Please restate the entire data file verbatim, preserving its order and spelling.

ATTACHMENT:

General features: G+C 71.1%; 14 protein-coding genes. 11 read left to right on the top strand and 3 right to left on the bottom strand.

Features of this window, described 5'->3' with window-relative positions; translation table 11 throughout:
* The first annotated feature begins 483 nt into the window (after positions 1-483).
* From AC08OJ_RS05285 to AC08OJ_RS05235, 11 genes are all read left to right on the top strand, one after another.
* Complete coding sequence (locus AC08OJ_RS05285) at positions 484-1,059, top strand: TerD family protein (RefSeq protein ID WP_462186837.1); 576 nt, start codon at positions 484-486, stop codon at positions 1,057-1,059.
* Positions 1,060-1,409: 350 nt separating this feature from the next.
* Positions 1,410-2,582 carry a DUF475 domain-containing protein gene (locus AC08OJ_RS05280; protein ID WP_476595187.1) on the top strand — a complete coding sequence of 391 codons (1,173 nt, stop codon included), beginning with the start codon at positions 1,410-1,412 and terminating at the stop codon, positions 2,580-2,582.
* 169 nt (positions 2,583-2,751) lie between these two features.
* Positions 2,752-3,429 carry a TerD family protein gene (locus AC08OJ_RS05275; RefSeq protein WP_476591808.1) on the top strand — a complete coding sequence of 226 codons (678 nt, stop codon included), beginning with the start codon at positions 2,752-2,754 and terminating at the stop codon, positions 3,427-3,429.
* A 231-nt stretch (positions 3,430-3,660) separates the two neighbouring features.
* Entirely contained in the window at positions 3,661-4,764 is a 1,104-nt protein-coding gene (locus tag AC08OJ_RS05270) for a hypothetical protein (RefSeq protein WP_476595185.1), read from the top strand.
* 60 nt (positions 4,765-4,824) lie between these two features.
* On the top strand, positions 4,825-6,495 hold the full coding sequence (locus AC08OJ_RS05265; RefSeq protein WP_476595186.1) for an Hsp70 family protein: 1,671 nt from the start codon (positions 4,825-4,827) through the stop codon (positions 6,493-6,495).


General features: G+C 71.1%; 14 protein-coding genes. 11 read left to right on the top strand and 3 right to left on the bottom strand.

Features of this window, described 5'->3' with window-relative positions; translation table 11 throughout:
* The first annotated feature begins 483 nt into the window (after positions 1-483).
* From AC08OJ_RS05285 to AC08OJ_RS05235, 11 genes are all read left to right on the top strand, one after another.
* Complete coding sequence (locus AC08OJ_RS05285) at positions 484-1,059, top strand: TerD family protein (RefSeq protein ID WP_462186837.1); 576 nt, start codon at positions 484-486, stop codon at positions 1,057-1,059.
* Positions 1,060-1,409: 350 nt separating this feature from the next.
* Positions 1,410-2,582 carry a DUF475 domain-containing protein gene (locus AC08OJ_RS05280; protein ID WP_476595187.1) on the top strand — a complete coding sequence of 391 codons (1,173 nt, stop codon included), beginning with the start codon at positions 1,410-1,412 and terminating at the stop codon, positions 2,580-2,582.
* 169 nt (positions 2,583-2,751) lie between these two features.
* Positions 2,752-3,429 carry a TerD family protein gene (locus AC08OJ_RS05275; RefSeq protein WP_476591808.1) on the top strand — a complete coding sequence of 226 codons (678 nt, stop codon included), beginning with the start codon at positions 2,752-2,754 and terminating at the stop codon, positions 3,427-3,429.
* A 231-nt stretch (positions 3,430-3,660) separates the two neighbouring features.
* Entirely contained in the window at positions 3,661-4,764 is a 1,104-nt protein-coding gene (locus tag AC08OJ_RS05270) for a hypothetical protein (RefSeq protein WP_476595185.1), read from the top strand.
* 60 nt (positions 4,765-4,824) lie between these two features.
* On the top strand, positions 4,825-6,495 hold the full coding sequence (locus AC08OJ_RS05265; RefSeq protein WP_476595186.1) for an Hsp70 family protein: 1,671 nt from the start codon (positions 4,825-4,827) through the stop codon (positions 6,493-6,495).